Architect plans to inspire with new Liberty Island museum

Very few projects make you glad to be a human being and this one does. It really inspires you every day to get up, to do the best you can
– Nicholas Garrison, principal architect, FXFOWLE

Nicholas Garrison – lead architect for the Statue of Liberty’s new museum on its home of Liberty Island – has said he wants his vision to “inspire people” just as the famous monument has for more than 130 years.

The US$70m (€63.7m, £57m) museum, designed to celebrate the Statue of Liberty, will transform Liberty Island into a full-fledged visitor attraction, according to Garrison, who is principal for architecture practice FXFOWLE.

Breaking ground last week, the project is a key part of the island’s beautification plan, with a 26,000sq ft (2,400sq m) rooftop garden one of the key parts of Garrison’s design, incorporating both a viewing spot and a nature space to create a “plateau” to observe and reflect.

“On the island we have this large circular plaza, which was put in in the 80s when the statue was restored,” said Garrison, speaking to CLAD. “Our site sits just off of this so we wanted to get to the roof via a traditional set of monumental steps that would engage this circle in a kind of a theatrical and a neoclassical way.

“In the US we have for example our Supreme Court or the Metropolitan Museum steps. We started with examples like these and then made it so that the whole building is the grand assent of these steps, extending the landscape over the building and then you’re on the roof.”

The 26,000sq ft (2,400sq m) museum’s roof is one of the key parts of Garrison’s design, incorporating both a viewing spot and a nature space to create a “plateau” to observe and reflect.

“Liberty Island sits in line with the 9/11 site, so you look across the water and you see the new construction, but you also remember what’s not there anymore,” said Garrison. “It has a double poignancy where you’re thinking about what liberty means to you. Then you look across and you realise it has been faulted and literally attacked in so many different ways. We felt that view and that spot was really important to be made accessible to the public. The roof is really the ‘a-ha’ moment for the whole building.”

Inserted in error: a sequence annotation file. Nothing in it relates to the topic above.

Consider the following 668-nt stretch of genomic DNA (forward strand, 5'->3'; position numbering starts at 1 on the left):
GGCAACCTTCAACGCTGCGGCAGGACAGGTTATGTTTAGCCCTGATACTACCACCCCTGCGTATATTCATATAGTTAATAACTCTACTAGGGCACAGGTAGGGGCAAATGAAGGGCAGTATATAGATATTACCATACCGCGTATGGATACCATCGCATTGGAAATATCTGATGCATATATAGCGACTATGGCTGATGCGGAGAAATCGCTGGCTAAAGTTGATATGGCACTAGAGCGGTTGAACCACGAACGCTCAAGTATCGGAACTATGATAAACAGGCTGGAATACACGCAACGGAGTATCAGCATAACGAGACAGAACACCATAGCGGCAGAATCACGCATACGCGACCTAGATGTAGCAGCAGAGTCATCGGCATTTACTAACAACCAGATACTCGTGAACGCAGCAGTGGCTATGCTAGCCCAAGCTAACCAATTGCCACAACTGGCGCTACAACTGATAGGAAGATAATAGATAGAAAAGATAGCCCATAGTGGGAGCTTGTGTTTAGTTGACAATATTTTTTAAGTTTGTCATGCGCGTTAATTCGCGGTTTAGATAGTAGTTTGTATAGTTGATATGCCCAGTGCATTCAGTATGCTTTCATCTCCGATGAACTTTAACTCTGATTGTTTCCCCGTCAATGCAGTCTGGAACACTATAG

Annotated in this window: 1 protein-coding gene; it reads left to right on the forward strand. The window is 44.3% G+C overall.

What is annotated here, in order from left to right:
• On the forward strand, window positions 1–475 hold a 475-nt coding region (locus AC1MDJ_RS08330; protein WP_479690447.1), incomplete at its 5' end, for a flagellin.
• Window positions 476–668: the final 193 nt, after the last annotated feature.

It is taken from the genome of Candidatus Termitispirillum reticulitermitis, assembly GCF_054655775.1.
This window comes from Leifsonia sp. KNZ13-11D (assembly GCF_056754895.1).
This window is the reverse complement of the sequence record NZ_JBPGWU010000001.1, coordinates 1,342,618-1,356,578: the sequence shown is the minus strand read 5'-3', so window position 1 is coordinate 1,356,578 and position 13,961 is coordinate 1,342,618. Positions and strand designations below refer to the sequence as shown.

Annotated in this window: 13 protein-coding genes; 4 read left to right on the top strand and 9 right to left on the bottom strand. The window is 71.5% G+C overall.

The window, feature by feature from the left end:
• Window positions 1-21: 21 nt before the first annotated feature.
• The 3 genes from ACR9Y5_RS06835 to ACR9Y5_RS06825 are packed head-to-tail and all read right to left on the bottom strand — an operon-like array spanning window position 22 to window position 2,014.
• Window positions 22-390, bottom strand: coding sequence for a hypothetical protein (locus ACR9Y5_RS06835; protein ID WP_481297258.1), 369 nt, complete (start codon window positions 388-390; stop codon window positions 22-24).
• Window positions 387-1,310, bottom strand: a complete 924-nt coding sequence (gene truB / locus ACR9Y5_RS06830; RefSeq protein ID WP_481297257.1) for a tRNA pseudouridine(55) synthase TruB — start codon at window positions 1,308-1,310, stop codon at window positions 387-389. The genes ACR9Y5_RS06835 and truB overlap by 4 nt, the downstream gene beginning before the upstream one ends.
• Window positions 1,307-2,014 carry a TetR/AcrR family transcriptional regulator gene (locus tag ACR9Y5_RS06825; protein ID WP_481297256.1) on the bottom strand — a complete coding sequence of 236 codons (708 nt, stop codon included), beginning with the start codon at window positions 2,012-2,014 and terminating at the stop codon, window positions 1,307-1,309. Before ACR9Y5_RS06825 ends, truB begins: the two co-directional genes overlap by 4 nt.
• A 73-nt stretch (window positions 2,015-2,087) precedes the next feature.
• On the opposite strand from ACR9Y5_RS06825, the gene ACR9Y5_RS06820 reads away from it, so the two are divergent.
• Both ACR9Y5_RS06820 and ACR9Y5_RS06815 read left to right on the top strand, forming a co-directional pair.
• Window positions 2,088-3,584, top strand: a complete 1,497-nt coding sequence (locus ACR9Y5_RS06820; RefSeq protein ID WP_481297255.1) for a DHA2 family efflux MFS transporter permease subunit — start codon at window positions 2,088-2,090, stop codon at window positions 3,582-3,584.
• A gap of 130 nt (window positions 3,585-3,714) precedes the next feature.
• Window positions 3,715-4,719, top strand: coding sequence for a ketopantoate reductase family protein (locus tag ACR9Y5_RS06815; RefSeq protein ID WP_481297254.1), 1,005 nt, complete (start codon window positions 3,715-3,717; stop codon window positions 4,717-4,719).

The museum’s three interior galleries are being overseen by ESI Design. A 19-foot (5.8 metres) torch that was removed and replaced on the Statue of Liberty will be the centrepiece of the final space, called the Inspiration Gallery. During its 100 years atop the famous statue, the torch was refitted to include stain glass and interior lights, turning it into a literal torch.

“It’s a beautiful object and a really meaningful one too,” said Garrison. “It was on display but in this dark room underneath the fort. We wanted to put it in a space that had views of the harbour again in full daylight and you could appreciate the patina”, he added, referring to the green tinge that has formed on the statue through oxidation.

“In many ways, New Yorkers think of it as New York green because the statue has become associated with the city. Every sporting event that happens in New York and almost every newscast that starts in New York, begins with a flyover of the statue as the intro. It’s become synonymous with the city in many ways and so that green is really special and seeing it in daylight is really important,” he said.

Much like the view from the museum’s roof, Garrison believes that the view visitors are given when they arrive on the island is key, so his design retains that view, offering views of Manhattan and the towering statue.